1799 6

Printer-friendly versionSend by email
British War Poetry in the Age of Romanticism 1793-1815, by Betty T. Bennet, Edited by Orianne Smith

Previous Poem    -    Next Poem

On seeing the Military Association going to Church on
the Fast-Day in their Uniform

The Courier (March 14, 1799)

"Sackcloth and ashes were in ancient times
The dress in which the Jews bewail'd their crimes,
Marks of contrition for their former guilt,
And signs of sorrow for the blood they spilt.
But modern times a different scene display,
And Britain keeps her Fasts another way.
Dress'd in the pomp of military glare,
OUR CHRISTIANS go to say their Form of Pray'r;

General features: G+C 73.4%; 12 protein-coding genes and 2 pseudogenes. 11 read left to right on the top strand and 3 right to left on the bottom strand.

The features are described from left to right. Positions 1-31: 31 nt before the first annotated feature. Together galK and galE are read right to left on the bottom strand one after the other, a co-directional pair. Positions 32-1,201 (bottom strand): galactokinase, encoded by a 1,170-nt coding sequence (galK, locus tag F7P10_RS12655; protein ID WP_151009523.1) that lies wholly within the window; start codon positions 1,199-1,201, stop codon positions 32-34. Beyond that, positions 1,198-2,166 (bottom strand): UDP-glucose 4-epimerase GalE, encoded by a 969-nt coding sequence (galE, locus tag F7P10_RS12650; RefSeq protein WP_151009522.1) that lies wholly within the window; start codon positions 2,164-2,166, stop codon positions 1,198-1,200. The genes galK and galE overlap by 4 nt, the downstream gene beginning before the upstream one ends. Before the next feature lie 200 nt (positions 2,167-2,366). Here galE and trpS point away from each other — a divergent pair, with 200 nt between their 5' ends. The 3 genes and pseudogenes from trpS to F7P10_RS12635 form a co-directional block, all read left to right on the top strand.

Not to lament the evils they have done,
And humbly pray in future such to shun;
Not to lament the numbers who have died
Victims to Pow'r, Injustice and to Pride;
Not to lament the Nation's great distress,
And sorrow for its num'rous crimes confess;
They only pray that Heav'n would interpose,
And pour its vengeance on their guilty Foes:—
On Atheists, Rebels, and on Regicides,
And ev'ry one who Ministers derides;
Like Pharisees of old they dare to plead
Their own good works, and think they most succeed."

Previous Poem    -    Next Poem

Original publication date

1799-01-01T00:00:00 to 2016-01-01T00:00:00

Published @ RC

September 2004